The authorities also went onto the ideological offensive. UCT had a large number of Jewish students and the government reminded the Jewish community that a year earlier it had lifted tight exchange controls to allow Jews to send funds to Israel during the 1967 war. Is this – the government demanded to know – any way to the way you repay us? 
Within a month the UCT Council had caved in, following threats that their funding would be cut and laws brought in to close the loophole. In effect the university withdrew the offer of appointment to Mr Mafeje in order to protect the theoretical right to offer him a job! Such was the logic of the time.
A section of the students at UCT were determined that this would not stand. The issue was discussed at the congress of the National Union of South African Students and the idea emerged of a sit-in – along the lines of the occupations then taking place in the rest of the world. The European protests were widely reported in South Africa, and we followed them with interest. As far as I know no-one at the UCT sit-in had been involved in any of these activities, although some went on to participate in other sit-ins at a later stage. 
At first there was an attempt to hold a joint mass meeting of the university, organised by the university administration and the SRC. But a group of students, led by Raphael “Raphie” Kaplinsky, of Radsoc destroyed the united front between the student leadership and the university authorities. Kaplinsky spoke out strongly against any idea of co-operation with the administration.
“…the anger on campus over the weakness of the administration in caving in to the government was expressed in an unplanned and impromptu speech by Kaplinsky. Condemning the meeting as ‘a salve to conscience and a ritual,’ he slated the administration for doing the government’s ‘dirty work’ for them. Giving them a week to change their minds, he called for a second mass meeting, which if the demands of the students had not been met would lead to a sit-in.”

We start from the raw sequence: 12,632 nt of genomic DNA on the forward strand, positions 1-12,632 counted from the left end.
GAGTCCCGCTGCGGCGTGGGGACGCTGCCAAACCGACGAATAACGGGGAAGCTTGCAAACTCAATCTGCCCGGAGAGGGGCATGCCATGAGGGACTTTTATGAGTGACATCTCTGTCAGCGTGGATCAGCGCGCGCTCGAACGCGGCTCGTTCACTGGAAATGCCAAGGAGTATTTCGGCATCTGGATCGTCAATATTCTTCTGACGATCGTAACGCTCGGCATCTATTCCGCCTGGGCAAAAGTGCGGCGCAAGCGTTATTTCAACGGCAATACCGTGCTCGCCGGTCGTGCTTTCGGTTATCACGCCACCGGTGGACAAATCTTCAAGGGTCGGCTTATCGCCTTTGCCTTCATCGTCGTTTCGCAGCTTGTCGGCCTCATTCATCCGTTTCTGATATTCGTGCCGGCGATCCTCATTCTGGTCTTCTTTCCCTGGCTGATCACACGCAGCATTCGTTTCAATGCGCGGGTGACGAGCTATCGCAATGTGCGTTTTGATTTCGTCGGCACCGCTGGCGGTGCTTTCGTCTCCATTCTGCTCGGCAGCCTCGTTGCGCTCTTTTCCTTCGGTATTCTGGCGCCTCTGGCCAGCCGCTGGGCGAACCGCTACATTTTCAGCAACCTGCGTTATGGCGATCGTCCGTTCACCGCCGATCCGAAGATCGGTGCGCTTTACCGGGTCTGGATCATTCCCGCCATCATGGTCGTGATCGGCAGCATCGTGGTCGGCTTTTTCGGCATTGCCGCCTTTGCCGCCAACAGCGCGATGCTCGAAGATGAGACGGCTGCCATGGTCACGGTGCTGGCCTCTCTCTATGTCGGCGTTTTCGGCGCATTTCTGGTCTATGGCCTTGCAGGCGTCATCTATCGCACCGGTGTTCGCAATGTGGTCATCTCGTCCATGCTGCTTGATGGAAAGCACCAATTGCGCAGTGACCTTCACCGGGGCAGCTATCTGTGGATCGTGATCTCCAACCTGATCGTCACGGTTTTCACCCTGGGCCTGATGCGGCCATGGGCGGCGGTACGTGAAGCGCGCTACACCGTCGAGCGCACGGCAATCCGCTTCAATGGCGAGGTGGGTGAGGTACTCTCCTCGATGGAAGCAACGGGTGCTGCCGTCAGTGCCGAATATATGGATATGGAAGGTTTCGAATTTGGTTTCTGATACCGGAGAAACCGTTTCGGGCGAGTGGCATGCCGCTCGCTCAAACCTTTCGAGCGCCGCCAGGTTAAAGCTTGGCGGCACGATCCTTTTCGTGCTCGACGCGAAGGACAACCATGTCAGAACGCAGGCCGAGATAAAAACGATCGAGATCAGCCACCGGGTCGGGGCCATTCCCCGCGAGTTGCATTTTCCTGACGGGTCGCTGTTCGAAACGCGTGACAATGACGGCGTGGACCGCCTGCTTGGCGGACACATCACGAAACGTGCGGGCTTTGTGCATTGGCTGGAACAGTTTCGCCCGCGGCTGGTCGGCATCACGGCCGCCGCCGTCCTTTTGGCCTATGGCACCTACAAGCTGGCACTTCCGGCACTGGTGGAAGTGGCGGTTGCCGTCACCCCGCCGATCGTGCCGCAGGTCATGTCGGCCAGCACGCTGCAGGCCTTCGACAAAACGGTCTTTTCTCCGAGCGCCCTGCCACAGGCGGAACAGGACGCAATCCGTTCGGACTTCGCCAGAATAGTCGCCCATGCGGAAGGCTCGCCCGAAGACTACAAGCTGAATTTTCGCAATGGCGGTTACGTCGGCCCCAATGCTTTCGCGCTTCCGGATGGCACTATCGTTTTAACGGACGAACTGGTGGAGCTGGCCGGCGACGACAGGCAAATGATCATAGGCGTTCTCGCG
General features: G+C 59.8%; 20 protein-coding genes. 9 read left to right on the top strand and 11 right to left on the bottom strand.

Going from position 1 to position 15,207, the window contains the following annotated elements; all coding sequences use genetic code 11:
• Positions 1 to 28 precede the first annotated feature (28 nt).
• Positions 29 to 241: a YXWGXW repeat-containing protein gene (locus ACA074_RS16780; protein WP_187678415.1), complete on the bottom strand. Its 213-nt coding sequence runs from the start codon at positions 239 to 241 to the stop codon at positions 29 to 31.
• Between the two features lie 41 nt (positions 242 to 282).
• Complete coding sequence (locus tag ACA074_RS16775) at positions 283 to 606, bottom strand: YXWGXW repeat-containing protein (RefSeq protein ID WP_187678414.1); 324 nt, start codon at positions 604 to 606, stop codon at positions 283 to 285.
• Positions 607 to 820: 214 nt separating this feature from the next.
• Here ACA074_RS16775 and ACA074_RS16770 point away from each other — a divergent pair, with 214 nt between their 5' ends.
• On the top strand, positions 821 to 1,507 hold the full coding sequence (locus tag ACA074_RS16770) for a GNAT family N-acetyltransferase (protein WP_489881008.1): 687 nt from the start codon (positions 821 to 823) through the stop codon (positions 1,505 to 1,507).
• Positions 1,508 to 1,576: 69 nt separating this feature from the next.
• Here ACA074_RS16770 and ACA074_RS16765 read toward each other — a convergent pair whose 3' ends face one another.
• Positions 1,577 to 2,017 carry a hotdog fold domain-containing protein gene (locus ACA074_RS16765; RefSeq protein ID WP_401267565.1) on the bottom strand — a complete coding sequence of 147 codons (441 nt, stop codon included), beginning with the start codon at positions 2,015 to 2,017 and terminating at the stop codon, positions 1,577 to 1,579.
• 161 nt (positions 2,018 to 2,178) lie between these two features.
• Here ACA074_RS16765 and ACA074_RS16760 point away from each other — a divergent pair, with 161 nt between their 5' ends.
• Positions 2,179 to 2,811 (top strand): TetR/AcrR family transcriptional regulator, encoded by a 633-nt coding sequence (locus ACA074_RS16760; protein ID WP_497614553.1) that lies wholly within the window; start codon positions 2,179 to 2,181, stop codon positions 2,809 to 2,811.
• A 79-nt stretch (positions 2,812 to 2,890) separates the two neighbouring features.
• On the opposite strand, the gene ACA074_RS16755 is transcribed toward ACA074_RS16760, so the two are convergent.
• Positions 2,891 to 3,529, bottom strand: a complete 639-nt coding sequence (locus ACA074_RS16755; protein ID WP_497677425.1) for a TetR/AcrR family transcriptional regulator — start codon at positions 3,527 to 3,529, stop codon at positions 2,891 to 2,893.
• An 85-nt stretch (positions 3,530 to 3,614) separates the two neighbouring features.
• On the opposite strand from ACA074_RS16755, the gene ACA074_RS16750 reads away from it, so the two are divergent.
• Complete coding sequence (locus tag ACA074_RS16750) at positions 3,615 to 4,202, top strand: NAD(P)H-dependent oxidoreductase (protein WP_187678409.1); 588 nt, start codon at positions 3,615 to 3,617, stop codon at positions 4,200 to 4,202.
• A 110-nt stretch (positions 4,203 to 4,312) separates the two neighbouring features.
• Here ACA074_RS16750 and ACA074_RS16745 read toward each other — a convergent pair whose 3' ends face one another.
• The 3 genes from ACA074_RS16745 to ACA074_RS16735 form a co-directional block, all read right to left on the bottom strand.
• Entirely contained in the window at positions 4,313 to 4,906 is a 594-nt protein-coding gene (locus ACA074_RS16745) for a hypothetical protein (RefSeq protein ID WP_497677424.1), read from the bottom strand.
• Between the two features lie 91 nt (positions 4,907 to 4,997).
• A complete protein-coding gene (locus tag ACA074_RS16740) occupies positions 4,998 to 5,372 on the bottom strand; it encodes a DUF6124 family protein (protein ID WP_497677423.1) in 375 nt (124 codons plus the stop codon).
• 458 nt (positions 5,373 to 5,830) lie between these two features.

The university authorities failed to act and by August 1968 enough of a head of steam had been generated to hold a second mass meeting in the imposing surroundings of Jameson Hall. After rousing speeches from student leaders, including Duncan Innes (President of the National Union of Students) and Kaplinsky, most of the 1,000 strong audience marched out, down the broad granite steps that are the focal-point of social life on the campus, and occupied the administration building.
Six hundred of us decided to participate in the occupation, determined not to leave until UCT reversed its decision. For ten days we held out, sleeping on the floors. Food was cooked communally – even by the men who, at that time, were largely ignorant of the workings of a kitchen. Plenty of wine and marijuana were consumed and virginities were lost, but on the whole it was a carefully managed protest, with a signs asking for rubbish to be removed and the areas being occupied to be kept clean. Messages of support flowed in from students in Paris and London and there was favourable coverage in the international media.